Electoral Systems of Australia's Parliaments and Local Governments
Australia's voting systems can be divided into three major groups:
The candidate who polls the highest number of formal votes – even if that number is less than 50% of the formal vote – is elected.
In Australia majority systems are sometimes called preferential systems. The term "preferential" refers to a voter being able to indicate an order of preference for the candidates on the ballot paper.
- Proportional Representation (PR)
Proportional representation systems are used for elections in multi-member electorates to elect candidates who receive a set proportion of the vote. In Australia, these systems are classified into two categories – List Systems and Single Transferable Vote (STV).
Proportional Representation Voting Systems of Australia's Parliaments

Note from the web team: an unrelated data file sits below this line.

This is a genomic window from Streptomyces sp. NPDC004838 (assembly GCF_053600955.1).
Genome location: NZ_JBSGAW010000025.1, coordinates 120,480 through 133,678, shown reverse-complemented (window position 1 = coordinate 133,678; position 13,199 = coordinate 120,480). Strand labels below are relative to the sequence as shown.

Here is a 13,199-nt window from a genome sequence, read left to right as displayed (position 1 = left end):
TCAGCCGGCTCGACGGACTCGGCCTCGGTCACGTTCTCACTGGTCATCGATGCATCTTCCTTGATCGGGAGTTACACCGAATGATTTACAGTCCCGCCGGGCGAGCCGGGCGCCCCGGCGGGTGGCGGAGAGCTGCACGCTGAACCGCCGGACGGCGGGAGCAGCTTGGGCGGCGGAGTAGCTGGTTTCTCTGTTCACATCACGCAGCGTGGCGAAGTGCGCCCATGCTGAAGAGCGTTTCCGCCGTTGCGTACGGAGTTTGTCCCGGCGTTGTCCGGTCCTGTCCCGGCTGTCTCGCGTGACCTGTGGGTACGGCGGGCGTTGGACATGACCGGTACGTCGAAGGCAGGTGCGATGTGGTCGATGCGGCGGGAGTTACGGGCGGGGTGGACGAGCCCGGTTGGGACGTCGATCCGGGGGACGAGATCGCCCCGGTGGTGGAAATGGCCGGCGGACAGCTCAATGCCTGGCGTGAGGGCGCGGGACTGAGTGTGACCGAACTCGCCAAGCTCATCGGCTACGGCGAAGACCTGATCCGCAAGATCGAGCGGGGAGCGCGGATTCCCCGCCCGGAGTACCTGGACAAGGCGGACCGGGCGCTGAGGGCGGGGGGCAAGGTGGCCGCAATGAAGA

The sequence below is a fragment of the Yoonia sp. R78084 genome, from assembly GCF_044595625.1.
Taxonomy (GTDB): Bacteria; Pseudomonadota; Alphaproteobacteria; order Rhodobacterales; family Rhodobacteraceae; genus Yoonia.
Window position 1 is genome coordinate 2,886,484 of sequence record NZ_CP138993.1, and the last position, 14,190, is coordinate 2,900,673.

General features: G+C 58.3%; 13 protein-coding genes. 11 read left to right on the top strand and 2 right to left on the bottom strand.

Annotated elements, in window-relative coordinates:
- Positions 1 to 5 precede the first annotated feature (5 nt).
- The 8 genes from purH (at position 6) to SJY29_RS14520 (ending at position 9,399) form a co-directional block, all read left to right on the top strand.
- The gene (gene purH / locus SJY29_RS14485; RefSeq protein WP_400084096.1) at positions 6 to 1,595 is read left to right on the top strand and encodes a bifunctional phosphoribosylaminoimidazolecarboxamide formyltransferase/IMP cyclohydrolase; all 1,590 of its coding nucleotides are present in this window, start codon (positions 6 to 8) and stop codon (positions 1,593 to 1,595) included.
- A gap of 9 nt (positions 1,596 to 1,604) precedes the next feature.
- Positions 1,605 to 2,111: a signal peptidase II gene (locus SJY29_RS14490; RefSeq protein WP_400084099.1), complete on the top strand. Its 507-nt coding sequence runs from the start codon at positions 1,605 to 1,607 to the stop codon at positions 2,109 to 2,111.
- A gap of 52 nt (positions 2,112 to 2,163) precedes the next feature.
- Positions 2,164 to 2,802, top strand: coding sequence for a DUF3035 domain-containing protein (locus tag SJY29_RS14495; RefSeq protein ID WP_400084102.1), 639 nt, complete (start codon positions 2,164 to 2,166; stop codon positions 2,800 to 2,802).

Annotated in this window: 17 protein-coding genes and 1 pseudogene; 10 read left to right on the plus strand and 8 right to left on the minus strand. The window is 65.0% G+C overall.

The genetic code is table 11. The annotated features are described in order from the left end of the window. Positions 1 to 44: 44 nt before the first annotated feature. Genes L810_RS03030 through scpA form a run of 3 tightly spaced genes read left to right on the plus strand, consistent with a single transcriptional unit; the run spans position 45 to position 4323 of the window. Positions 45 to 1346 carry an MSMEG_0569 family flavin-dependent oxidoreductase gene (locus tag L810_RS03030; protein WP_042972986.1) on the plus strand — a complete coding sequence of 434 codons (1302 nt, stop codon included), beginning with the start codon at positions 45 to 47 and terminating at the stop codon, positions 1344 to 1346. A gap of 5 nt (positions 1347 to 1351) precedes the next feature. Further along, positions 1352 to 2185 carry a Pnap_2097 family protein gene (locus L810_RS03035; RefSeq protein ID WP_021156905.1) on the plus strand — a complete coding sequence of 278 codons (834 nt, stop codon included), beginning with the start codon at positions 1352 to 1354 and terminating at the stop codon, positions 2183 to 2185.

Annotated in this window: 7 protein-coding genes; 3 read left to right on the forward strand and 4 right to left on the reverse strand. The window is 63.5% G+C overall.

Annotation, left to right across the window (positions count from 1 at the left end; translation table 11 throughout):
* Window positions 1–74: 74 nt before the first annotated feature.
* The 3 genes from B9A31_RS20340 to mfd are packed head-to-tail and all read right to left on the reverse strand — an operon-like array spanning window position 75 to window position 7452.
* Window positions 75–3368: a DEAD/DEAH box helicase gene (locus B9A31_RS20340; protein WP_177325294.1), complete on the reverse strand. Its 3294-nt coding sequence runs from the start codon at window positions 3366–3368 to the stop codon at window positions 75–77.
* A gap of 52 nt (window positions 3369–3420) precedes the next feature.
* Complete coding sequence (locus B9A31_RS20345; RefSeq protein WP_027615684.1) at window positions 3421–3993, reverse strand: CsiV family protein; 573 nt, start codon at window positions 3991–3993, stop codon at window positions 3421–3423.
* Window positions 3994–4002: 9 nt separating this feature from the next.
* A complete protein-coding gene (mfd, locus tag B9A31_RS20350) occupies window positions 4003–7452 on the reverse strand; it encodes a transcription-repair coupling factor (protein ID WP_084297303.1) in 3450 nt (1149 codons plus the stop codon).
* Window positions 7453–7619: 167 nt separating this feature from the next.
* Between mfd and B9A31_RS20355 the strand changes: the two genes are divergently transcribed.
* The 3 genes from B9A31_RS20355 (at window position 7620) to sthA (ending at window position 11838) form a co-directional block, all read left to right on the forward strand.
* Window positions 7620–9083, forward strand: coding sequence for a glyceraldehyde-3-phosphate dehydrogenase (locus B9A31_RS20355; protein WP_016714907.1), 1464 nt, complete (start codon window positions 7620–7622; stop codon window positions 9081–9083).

Proportional representation electoral systems are used in Australia to elect candidates to the Senate, the upper houses of NSW, Victoria, South Australia, and Western Australia, the Lower House of Tasmania, the ACT Legislative Assembly and many Local Government Councils.
Preferential Voting Systems of Australia's Parliaments
Preferential voting systems as used in Australia are majority systems where candidates must receive an absolute majority, more than 50% of the total formal votes cast, to be elected. If the absolute majority is not gained on the first count, then preferences are distributed until an absolute majority is obtained. The term "preferential voting" means voters can indicate an order of preferences for candidates on the ballot paper, i.e. who they want as their 1st choice, 2nd choice and so on.